WPIAL Executive Director Amy Scheuneman alluded to safety and cautionary approach when addressing playing most of the playoffs at higher seeded team fields.

“You’re only bringing in one group to a new school as opposed to two (at a neutral site),” Scheuneman told the Pittsburgh Post-Gazette.

Here are additional guidelines established for the WPIAL boys and girls soccer playoffs:

  • Any team that can’t play a postseason game because of COVID-19 will forfeit the game and the remaining team will move on in the tournament.
  • The final for each classification will be played at high school venues. There is a possibility one site could play host to two games, with the same stadium cleared after the first game. While nothing’s been officially confirmed, it’s very likely that we could be looking at four venues hosting eight finals on Saturday, November 7.
  • The WPIAL will allow fans to attend all playoff games, following new gathering limits established last week by Gov. Tom Wolf and the Pennsylvania Department of Health.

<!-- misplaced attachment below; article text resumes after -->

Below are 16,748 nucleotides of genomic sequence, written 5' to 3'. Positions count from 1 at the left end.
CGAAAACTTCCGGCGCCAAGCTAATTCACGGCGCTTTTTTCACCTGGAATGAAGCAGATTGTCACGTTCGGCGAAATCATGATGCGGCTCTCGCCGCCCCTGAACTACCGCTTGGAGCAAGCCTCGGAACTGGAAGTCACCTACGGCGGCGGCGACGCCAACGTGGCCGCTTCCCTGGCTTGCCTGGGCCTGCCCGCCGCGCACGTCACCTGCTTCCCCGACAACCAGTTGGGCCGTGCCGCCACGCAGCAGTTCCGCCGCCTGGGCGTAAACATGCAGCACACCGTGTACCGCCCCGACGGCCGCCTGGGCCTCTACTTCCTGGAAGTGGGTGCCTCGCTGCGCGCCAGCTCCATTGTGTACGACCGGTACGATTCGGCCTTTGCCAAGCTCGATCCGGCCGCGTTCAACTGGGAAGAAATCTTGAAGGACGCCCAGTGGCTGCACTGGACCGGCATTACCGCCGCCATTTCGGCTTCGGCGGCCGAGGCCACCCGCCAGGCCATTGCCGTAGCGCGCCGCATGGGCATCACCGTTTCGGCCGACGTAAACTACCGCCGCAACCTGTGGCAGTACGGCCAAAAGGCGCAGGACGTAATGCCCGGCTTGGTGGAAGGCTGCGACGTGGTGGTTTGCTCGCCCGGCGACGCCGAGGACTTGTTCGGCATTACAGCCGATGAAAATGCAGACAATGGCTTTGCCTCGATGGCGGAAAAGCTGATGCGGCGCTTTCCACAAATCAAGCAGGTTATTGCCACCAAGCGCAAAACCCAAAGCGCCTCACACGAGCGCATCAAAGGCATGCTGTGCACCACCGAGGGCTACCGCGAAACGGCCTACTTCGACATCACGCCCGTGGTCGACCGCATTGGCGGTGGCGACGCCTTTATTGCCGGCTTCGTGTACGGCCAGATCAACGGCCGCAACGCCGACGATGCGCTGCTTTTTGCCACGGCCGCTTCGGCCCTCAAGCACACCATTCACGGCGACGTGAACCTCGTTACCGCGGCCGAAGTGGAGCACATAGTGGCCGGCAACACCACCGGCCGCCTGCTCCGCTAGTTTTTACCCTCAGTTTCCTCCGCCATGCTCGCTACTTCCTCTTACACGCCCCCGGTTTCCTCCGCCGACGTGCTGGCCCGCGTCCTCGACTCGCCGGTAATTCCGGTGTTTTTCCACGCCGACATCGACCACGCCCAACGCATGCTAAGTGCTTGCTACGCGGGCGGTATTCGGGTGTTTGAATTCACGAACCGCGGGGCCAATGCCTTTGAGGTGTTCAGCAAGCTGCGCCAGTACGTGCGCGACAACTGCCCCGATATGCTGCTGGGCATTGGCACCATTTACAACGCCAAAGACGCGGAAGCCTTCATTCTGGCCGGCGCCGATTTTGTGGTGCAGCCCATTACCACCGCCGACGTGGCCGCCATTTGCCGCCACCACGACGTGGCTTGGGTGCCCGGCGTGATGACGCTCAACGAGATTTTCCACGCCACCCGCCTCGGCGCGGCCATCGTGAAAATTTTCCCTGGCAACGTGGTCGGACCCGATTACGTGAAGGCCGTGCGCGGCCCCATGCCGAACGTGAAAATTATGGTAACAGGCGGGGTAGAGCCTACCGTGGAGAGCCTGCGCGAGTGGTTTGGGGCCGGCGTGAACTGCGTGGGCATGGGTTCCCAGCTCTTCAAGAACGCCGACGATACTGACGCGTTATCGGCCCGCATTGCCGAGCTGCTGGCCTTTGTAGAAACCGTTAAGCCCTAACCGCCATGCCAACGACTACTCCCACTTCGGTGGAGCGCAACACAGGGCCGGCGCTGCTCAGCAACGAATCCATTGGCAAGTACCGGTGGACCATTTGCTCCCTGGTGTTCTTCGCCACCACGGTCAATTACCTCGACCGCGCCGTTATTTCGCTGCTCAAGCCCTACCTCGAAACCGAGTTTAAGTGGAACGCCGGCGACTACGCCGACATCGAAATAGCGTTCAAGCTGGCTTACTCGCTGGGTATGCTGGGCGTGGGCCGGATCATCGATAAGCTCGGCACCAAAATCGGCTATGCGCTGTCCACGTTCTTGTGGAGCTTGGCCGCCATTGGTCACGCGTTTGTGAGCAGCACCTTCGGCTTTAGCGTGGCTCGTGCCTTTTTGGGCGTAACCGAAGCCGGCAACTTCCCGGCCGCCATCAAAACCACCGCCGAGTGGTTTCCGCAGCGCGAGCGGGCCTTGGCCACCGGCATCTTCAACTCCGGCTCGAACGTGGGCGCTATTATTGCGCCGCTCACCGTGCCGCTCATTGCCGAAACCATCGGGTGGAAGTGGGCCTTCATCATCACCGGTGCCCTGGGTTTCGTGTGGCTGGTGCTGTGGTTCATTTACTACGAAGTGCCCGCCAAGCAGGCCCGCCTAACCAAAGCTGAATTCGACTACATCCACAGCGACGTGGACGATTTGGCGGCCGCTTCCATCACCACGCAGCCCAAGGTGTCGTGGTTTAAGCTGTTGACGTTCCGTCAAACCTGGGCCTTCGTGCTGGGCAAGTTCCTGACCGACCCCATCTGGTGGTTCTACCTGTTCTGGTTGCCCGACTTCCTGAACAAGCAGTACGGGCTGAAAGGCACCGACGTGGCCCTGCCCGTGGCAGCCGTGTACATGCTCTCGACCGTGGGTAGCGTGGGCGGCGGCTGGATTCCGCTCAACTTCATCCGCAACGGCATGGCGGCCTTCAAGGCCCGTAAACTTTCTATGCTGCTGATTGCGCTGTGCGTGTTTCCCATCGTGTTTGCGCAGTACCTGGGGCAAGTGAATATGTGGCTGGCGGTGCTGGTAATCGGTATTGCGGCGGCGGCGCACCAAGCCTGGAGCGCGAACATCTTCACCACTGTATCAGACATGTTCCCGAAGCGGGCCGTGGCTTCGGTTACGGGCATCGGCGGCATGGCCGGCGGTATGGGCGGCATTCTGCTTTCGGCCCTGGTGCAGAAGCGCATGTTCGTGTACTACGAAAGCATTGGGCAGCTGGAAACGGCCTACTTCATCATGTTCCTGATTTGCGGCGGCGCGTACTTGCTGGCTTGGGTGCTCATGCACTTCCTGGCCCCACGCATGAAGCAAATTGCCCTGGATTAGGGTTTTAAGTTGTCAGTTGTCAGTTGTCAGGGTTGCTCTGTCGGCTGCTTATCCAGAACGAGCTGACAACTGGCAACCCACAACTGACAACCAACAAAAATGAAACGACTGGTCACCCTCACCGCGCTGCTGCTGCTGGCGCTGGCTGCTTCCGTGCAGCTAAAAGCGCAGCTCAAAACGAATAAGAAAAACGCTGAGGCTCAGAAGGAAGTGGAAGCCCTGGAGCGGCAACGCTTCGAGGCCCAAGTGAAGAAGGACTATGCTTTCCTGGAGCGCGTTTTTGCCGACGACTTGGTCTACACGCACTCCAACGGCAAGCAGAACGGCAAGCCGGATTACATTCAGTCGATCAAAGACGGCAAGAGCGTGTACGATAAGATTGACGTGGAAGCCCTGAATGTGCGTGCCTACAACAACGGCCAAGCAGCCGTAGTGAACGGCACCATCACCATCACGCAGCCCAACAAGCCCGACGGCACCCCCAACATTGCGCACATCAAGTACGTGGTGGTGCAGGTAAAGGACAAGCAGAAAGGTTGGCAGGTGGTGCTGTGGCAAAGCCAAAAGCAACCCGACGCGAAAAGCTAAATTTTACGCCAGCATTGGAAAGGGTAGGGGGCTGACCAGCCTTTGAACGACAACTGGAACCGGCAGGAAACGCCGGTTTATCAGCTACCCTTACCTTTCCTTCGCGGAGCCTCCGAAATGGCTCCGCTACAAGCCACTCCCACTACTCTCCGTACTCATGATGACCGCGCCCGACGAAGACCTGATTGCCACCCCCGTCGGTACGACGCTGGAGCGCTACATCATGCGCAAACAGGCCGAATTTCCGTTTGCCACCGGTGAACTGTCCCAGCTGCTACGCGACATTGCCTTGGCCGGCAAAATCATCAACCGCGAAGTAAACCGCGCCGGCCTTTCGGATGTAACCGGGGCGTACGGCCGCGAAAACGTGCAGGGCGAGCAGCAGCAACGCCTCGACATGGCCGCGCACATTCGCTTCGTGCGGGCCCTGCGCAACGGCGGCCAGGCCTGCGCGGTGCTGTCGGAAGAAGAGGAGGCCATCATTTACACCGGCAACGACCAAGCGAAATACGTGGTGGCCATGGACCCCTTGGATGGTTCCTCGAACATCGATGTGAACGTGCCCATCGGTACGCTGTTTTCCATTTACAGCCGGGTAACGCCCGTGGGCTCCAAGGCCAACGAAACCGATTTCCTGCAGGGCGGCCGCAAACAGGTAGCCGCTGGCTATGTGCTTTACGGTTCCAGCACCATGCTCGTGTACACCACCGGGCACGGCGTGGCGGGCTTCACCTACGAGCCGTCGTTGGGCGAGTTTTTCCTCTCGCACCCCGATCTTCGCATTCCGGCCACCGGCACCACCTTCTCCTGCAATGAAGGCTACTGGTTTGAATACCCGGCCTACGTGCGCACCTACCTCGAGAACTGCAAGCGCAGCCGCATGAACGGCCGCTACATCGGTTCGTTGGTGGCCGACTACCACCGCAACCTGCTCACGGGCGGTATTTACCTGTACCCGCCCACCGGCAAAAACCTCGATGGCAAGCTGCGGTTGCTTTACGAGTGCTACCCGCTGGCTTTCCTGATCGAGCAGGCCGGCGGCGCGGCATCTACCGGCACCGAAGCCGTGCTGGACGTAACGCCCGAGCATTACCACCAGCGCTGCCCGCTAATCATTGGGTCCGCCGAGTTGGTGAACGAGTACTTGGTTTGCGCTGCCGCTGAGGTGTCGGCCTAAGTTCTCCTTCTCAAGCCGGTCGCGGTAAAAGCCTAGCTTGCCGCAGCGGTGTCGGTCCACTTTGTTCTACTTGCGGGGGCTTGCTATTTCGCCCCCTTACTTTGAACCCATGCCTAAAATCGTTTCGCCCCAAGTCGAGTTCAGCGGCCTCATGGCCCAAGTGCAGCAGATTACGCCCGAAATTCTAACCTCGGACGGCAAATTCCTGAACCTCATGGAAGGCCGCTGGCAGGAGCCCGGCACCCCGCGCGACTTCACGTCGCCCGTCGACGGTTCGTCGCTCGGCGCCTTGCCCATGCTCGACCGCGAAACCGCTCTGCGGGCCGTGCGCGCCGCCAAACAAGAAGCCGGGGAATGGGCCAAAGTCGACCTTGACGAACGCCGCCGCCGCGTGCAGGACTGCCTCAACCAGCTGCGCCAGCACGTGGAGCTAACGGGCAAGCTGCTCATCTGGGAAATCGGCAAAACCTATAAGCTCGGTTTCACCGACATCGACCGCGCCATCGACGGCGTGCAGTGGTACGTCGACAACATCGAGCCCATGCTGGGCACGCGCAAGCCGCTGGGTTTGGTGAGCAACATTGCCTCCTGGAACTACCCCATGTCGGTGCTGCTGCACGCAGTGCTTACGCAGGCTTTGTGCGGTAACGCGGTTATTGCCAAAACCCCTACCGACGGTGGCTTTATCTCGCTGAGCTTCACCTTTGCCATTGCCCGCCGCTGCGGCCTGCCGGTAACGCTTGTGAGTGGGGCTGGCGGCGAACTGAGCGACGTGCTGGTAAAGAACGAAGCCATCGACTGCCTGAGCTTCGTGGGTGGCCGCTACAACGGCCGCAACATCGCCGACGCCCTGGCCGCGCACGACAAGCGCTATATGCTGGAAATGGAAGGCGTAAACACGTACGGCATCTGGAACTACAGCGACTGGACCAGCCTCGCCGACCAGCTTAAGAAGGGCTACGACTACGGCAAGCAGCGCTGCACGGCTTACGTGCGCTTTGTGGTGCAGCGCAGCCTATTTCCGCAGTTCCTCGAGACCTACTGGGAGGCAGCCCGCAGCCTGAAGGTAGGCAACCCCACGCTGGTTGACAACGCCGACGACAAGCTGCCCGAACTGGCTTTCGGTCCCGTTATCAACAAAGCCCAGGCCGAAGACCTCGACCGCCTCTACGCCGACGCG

• Schools must have a maximum occupancy limit at least 800 to host a soccer game.

“We know the schools have the best knowledge of their own facilities and hosting a team,” Scheuneman said. “They’ve been doing it all season.”

    • Host schools will decide how many fans are admitted. However, the WPIAL wants equal numbers of tickets made available to home and away teams.
    • The WPIAL minimum for soccer capacity is 200. If this minimum can’t be met, the school will have to find another facility or the WPIAL will choose an alternate site.
  • For all playoff games, the WPIAL has mandated that the host school must provide the same amount of tickets to each school.
  • Higher-seeded teams get a home game through the semifinals in all sports, and a team keeps the same seed throughout the postseason. So if a number 7 seed beats a No. 2 seed, the No. 7 seed does not assume the No. 2 seed for the next playoff game.
  • In boys and girls soccer, all games must be played on an artificial turf field. If a team is scheduled to have a home game, but does not have a turf field, the game will be moved to a turf field.

WPIAL Soccer Selection Committee is still scheduled to meet this Wednesday, October 21, to finalize the playoff brackets for all four classifications.

Here are the projected playoff schedules:


  • Opening round matches (Saturday, October 24 & Monday, October 26)
  • 2nd Round (Wednesday, October 28; Thursday, October 29)
  • Semifinals (Saturday October 31 & Monday, November 2)
  • Finals (Thursday – Saturday, November 5-7 — TBD)

PIAA (UPDATE: top teams in each WPIAL classification will advance)

  • Quarterfinal round (Tuesday, November 10)